A survey by AMN Healthcare, the nation’s leader in healthcare total talent solutions, revealed that “respiratory therapists, who are essential to treating COVID-19 patients, top the list of most in-demand temporary allied healthcare professionals.”3 Among the 159 hospitals and other healthcare facilities surveyed, 75% were currently seeking temporary allied healthcare professionals to “to alleviate the burden on their permanent staff and thereby reduce turnover.”4

An interview with an RT from Vanderbilt University Medical Center (VUMC) highlights how the shortage is impacting respiratory therapists on a personal level. At the time of the interview, there were more than 60 openings for RTs at VUMC: “The increased workload we have experienced has put a higher stress than normal on respiratory therapist because they want to provide that care for their patients. Sometimes they feel the pressures of not being able to spend as much time with each individual patient because they’re being pulled in so many directions.”5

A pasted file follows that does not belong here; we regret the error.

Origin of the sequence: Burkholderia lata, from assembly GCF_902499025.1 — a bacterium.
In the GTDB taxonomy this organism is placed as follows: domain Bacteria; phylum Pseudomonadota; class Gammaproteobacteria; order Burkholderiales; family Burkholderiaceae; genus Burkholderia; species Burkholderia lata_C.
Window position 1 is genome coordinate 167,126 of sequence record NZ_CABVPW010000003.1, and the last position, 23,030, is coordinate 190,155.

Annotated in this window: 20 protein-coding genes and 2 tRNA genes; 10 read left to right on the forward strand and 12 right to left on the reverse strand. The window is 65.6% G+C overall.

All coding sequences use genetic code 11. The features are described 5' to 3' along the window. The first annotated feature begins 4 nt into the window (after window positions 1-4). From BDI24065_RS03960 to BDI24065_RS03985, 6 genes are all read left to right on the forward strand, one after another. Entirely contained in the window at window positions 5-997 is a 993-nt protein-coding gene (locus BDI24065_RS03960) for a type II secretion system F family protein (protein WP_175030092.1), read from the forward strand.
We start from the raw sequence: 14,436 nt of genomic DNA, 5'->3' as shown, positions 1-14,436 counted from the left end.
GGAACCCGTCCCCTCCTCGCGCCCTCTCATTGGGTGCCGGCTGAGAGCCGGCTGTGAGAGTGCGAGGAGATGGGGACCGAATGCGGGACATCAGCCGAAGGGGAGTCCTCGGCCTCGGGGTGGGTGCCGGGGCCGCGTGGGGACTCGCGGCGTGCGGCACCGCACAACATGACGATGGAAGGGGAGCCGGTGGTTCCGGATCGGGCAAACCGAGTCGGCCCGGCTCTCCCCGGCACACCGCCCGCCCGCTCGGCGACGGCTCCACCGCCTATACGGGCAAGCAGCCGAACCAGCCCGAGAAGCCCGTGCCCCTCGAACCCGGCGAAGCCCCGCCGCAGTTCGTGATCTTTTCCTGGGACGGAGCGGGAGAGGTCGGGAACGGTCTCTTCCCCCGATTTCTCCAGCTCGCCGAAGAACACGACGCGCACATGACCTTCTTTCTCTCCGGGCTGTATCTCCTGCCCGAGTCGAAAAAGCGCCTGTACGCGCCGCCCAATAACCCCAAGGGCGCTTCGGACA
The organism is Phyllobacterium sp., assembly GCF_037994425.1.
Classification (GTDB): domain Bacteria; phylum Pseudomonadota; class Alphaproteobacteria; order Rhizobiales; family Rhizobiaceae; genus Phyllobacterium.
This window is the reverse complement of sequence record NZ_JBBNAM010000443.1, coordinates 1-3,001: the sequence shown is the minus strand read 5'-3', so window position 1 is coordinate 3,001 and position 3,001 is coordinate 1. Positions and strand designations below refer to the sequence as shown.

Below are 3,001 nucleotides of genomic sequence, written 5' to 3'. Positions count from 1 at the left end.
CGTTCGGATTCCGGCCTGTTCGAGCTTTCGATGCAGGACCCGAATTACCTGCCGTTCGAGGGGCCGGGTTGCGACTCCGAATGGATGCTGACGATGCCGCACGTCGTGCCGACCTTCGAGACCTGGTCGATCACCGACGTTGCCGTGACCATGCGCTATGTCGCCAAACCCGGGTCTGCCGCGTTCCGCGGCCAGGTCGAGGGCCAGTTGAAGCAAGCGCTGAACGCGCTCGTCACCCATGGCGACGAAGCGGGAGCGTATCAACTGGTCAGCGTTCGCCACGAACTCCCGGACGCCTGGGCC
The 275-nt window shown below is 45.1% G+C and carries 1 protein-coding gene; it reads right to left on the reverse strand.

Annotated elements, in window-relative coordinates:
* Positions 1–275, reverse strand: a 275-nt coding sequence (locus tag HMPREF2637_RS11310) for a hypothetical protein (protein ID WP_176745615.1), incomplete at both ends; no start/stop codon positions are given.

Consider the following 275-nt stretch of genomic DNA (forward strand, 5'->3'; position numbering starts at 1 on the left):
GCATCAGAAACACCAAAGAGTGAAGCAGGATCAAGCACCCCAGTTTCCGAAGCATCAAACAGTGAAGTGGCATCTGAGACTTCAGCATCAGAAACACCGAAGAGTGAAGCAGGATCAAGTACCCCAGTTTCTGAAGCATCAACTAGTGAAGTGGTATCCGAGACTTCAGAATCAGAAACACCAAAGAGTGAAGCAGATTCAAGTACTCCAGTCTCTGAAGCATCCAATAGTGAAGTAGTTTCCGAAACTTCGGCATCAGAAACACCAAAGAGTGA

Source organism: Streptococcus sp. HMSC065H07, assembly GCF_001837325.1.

At the same time, health systems and hospitals face increased competition for experienced RTs from travel staffing firms. For those RTs who are willing to travel to healthcare facilities in other geographic regions, compensation is extremely lucrative. A job listing from one staffing firm for an RT with one year of experience offered $5,930 per week in taxable pay and non-taxable stipends.6

On February 2, 2022, the American Hospital Association (AHA) submitted a statement to the US House and Senate subcommittee urging an investigation into reports of anticompetitive conduct by travel staffing agencies “that are exacerbating workforce shortages and straining the healthcare system.”7

How We Can Act … Now

The National Board for Respiratory Care (NBRC), the AARC and the Commission on Accreditation for Respiratory Care (CoARC) have jointly launched a multi-year, national campaign to address the crisis with a goal to:

  • Raise public awareness of the value of the respiratory care profession
  • Recruit and retain more respiratory therapists
  • Identify, shape and inspire new leadership in the profession8